Ugh, why do people keep getting pushed into the subway tracks? The Daily News today has an interview with 49-year-old Colombian immigrant Patricia Villa who was, completely out of the blue, picked up and tossed into the subway tracks by an unknown assailant on Tuesday night. Luckily for her, some of her classmates from an ESL class she was coming from were also waiting for the train and pulled her out before it pulled into the station.

"I just remember someone grabbing my head—boom—and then he twisted and threw me," Villa, 49, told the tabloid of the seemingly random incident. Luckily, the 92-pound woman managed to miss the third-rail in her fall, though she did get a nasty gash on the back of her head. "I lost consciousness, but only for a few seconds," she recalled. "I heard them yelling, but I didn’t know where I was. I felt something hot on my face. I didn’t know it was blood. Someone grabbed my left hand and pulled me up."

The people who pulled her up were classmates, who were terrified because they could hear a train coming—but couldn't tell from which track. In their rush to save Villa—who eventually needed staples to close up the hole in her head—the assailant escaped. And sadly, the News notes, "Officials said the station is not fitted with surveillance cameras at the turnstiles."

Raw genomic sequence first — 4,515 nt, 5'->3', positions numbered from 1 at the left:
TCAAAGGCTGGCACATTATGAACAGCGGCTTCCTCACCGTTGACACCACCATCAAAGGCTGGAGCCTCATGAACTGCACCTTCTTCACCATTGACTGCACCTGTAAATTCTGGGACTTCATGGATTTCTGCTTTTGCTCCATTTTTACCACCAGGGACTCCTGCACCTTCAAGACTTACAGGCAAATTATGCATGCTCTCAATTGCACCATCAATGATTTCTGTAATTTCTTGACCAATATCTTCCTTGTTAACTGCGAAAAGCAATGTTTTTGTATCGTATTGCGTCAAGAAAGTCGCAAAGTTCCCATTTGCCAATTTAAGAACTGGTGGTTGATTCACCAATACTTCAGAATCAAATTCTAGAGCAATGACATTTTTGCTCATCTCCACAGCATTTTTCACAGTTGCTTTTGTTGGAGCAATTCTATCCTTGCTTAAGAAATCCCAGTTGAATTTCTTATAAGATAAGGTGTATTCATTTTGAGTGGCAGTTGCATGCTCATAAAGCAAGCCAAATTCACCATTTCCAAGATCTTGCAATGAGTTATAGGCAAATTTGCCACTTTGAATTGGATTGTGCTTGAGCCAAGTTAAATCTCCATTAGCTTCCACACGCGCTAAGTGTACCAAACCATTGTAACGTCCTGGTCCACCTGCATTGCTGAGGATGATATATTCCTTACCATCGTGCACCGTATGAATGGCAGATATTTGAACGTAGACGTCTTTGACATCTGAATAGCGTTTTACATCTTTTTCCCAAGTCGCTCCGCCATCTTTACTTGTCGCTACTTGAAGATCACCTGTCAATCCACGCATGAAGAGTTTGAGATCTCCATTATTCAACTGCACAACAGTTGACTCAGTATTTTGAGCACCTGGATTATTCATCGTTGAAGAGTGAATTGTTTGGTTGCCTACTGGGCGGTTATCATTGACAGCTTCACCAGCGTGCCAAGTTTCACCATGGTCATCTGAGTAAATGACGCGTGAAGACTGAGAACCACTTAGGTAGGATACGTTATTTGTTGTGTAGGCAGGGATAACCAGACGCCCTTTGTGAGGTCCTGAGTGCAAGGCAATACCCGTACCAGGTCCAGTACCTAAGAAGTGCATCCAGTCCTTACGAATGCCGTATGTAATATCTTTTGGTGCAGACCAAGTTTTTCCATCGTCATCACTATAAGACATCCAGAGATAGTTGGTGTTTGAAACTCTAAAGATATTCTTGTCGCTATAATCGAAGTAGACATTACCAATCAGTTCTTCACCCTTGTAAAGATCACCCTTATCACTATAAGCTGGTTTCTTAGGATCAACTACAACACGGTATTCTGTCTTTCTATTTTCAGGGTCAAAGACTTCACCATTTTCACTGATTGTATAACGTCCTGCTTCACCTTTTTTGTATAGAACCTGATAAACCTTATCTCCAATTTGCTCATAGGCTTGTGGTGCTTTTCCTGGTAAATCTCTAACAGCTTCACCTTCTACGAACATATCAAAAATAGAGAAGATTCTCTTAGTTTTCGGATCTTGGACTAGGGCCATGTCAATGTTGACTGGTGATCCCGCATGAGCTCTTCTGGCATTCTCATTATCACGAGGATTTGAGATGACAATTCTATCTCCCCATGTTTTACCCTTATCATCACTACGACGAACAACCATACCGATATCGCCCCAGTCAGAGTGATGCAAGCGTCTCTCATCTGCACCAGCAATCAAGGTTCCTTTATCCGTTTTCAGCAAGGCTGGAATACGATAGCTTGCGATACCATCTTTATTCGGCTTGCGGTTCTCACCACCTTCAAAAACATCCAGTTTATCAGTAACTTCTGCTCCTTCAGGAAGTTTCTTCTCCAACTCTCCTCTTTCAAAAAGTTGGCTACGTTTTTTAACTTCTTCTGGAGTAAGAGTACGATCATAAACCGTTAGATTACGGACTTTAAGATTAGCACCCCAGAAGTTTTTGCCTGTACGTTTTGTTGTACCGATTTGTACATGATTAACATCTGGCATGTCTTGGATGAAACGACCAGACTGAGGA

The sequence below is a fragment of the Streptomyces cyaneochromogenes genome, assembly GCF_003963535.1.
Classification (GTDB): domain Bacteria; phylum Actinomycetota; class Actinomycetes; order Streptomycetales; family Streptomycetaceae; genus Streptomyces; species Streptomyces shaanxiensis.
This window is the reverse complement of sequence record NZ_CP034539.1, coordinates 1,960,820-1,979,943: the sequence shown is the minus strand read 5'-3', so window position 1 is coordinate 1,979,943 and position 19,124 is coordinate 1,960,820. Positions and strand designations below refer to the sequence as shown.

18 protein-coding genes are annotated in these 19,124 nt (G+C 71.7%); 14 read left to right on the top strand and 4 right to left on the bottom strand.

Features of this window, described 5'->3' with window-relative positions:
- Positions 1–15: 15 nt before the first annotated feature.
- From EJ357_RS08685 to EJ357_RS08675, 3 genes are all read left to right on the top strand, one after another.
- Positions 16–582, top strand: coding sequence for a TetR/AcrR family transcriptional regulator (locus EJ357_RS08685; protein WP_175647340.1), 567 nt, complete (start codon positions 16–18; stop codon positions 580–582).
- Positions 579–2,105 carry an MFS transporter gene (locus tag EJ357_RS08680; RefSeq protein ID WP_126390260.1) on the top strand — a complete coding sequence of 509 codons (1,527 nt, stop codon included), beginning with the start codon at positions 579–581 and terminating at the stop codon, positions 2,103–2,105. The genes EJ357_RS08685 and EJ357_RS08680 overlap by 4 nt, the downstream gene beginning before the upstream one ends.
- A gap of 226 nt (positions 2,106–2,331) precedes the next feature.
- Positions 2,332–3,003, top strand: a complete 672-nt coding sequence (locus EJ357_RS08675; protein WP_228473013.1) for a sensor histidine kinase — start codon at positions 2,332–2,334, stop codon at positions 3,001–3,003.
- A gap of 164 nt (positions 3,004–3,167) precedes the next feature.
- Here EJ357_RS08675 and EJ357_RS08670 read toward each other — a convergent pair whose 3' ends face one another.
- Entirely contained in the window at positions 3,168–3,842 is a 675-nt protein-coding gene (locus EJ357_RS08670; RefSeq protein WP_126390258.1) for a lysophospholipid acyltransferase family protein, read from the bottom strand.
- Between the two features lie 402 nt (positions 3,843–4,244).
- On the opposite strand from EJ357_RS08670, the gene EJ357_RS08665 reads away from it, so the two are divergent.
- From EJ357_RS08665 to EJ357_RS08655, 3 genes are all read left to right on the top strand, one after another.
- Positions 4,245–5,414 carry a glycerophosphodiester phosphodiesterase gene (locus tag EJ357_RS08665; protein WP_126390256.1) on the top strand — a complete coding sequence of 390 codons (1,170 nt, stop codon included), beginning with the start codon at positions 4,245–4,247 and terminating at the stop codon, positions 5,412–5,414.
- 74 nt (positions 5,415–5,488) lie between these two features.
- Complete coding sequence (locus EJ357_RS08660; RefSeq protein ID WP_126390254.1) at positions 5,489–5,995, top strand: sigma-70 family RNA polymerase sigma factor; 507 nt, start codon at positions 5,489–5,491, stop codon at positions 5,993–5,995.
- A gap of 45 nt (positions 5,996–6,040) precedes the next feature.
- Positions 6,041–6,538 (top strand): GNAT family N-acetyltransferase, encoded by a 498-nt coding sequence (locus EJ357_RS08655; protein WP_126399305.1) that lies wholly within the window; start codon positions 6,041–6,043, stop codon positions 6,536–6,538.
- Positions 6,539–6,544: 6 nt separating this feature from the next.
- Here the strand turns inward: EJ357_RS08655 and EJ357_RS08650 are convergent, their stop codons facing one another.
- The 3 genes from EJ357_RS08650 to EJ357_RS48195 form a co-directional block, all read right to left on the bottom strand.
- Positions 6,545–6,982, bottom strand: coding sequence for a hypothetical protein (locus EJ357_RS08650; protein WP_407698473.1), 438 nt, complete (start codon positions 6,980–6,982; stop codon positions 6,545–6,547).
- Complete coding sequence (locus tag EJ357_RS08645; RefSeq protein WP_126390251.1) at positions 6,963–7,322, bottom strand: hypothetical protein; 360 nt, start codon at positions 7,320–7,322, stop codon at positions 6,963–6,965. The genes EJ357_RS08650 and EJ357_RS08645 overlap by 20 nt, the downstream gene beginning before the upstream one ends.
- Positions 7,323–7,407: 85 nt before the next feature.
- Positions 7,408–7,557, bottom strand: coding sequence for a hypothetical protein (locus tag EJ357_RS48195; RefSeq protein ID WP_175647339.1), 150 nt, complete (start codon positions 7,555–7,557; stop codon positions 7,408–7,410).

What's really disturbing about this incident is that it wasn't even close to the only shoving this year. To name just three, there was the L train shoving murder in March, an 81-year-old shoved in the tracks for his iPhone in February and the 62-year-old pushed by a homeless man in the same month. Which pretty much seals the deal for us—from now on we're going to start clinging to those station columns when we wait for the train.